Thursday, January 1, 2009

Outcome-Biased Christianity?

Phyllis Tickle had an interesting post at the Emergent Village site that led me to write a comment I wanted to share here as well. She was writing about how people are rethinking the very definition of church and Church (which often ends up significantly shaping how people actually live as C/church.) She offered this expression: of right now, I believe both church and Church are “a body of people delighting in God, the Father, God, the Son, and God, the Holy Spirit.”
Here's what that triggered in me:
I like the feel of C/church as a “body of people delighting…” because it moves away from trying to define C/church on the basis of it’s attributes, and instead looks at how one might recognize C/church through it’s actions and attitudes. (I think that’s what you mean when you say it has “predication.”)

In my own thinking, I’ve begun to look for C/church as the body that, because of its delight in its relationship with the God revealed in Jesus, lives into three outcomes:

  • Growth of individuals into Christlikeness,

  • Growth of the C/church body itself (deeper in relationship among members, wider in drawing more into the body), and

  • Growth of the Kingdom beyond the C/church (as seen in justice, mercy, kindness, abundance etc. for all.)

To me, that expression provides the necessary specificity by linking C/church directly to Jesus, while also allowing for enormous diversity of belief and practice around him as the center.

I thought about referring to this as "Outcome-based Christianity" but that's not quite right... The basis isn't in the outcomes, so much as the relationship which impels us to pursue them. But I am drawn to the idea of being "outcome-biased." For one thing, I think it steers us away from investing too much into theologizing on the front end about what the C/church is or isn't. And for another, it pushes us past simply focusing on what the C/church does (e.g. we do "word and sacrament" or we do "worship, fellowship, discipleship, ministry and evangelism") without at least checking to see if all our activity is resulting in anything or not.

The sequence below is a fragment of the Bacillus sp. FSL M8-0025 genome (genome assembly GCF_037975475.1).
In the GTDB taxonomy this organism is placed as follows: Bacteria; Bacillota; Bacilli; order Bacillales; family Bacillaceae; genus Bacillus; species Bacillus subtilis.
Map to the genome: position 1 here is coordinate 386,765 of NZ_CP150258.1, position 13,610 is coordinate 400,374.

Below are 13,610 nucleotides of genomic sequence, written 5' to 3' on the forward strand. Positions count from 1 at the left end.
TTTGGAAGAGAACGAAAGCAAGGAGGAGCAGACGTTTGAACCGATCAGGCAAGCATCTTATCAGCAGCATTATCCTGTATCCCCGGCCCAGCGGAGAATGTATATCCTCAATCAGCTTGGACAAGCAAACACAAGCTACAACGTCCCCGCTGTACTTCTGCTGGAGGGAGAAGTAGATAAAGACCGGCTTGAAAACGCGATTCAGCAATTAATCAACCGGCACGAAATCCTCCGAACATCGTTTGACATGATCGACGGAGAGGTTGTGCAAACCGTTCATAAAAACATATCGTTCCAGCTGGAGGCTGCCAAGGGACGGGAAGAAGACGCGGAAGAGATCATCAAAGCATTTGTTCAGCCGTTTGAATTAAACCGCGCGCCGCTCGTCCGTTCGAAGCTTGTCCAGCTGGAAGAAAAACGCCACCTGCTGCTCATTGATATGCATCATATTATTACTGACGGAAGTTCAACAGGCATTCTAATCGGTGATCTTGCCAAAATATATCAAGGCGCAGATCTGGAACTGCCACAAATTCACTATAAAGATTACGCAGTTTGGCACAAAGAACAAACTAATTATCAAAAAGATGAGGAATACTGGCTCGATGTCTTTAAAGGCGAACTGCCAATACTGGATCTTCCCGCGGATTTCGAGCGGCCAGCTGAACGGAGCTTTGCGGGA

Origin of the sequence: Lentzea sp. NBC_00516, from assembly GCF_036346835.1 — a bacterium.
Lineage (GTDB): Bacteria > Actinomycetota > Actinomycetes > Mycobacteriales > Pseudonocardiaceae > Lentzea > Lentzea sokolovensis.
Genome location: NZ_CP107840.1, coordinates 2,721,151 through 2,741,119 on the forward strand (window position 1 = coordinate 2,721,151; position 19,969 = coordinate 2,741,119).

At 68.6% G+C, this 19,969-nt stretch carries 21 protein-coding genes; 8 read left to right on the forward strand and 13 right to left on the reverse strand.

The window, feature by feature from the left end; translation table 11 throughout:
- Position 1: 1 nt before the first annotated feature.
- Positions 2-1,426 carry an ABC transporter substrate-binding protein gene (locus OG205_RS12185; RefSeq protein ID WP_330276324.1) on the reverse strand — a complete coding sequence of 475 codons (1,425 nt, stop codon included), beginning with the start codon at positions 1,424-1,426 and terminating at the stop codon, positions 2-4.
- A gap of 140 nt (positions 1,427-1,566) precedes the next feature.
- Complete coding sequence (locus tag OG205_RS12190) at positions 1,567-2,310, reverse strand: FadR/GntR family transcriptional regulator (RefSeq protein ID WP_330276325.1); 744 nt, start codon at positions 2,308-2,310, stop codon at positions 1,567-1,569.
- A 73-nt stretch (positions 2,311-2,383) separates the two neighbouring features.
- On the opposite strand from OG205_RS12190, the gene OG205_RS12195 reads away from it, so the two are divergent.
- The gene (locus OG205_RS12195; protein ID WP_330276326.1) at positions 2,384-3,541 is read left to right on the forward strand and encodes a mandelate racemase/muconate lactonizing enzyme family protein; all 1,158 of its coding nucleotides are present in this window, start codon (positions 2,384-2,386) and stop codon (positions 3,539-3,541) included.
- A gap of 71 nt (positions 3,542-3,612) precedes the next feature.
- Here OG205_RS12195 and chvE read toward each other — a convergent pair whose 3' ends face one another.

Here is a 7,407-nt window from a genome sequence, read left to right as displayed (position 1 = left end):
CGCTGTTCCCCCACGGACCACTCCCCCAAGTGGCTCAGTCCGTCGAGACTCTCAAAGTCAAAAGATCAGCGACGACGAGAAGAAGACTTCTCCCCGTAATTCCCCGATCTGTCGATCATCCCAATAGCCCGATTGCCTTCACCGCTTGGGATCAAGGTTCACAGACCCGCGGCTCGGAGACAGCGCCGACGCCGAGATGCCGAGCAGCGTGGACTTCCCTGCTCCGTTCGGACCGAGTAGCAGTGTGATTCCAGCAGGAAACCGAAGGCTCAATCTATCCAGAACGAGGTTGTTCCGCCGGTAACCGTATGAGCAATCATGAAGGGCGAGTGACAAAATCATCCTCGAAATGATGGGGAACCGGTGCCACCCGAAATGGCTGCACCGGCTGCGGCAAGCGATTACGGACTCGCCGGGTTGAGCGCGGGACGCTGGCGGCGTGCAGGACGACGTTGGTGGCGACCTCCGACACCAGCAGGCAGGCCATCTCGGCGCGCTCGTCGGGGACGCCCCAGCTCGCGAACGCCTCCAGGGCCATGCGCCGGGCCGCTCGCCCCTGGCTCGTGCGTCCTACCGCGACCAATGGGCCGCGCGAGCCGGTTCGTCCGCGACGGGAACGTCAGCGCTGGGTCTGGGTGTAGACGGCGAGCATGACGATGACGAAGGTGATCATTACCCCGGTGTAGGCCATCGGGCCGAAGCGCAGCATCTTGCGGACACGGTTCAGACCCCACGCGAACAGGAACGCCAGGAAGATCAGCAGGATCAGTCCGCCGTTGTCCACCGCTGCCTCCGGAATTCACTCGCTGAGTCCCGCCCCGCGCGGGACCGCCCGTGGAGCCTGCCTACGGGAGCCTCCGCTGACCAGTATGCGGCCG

I think I'll continue to muse on that, and I'd appreciate some feedback, particularly about how this might help shape the life of the C/church in practical ways.


michael said...

Tim, Happy New Year to you and Kisten and the kids.

I am led to ask why you focus on outcome based vs. bias when the real test is relationship. Seems any focus on outcome will keep us focused on things that require us to interpret and judge others based on our own humanity rather than merely accepting them on a basis of relationship thru Christ.

I'm not sure how outcome concept can be introduced without warping the entire thing back into rules and works...

Let me know when you are free for coffee again. I am in need of some spiritual stimulation...


The Feral Pastor said...

Hi Michael - thanks for your comment!

Maybe I am showing my... fixation, perhaps?... on wanting to see outward evidence of inward spiritual life here (i.e. "outcomes.") But I think we agree that relationship is primary. That's exactly why I decided it was necessary to talk about being outcome biased instead of outcome based.

Yet it seems clear to me also that God really has work for us to do. And in a powerful way, or willingness (or unwillingness) to pursue that work serves to shine a revealing light on our relationship with God and with our neighbors. So I think attending to what we do and how we live is important both for it's own sake, and for the sake of the relationships.

As to having coffee... you bet! I thought we might cross paths at the emergent cohort gathering yesterday but since we didn't, I'll shoot you an e-mail and we'll set something up.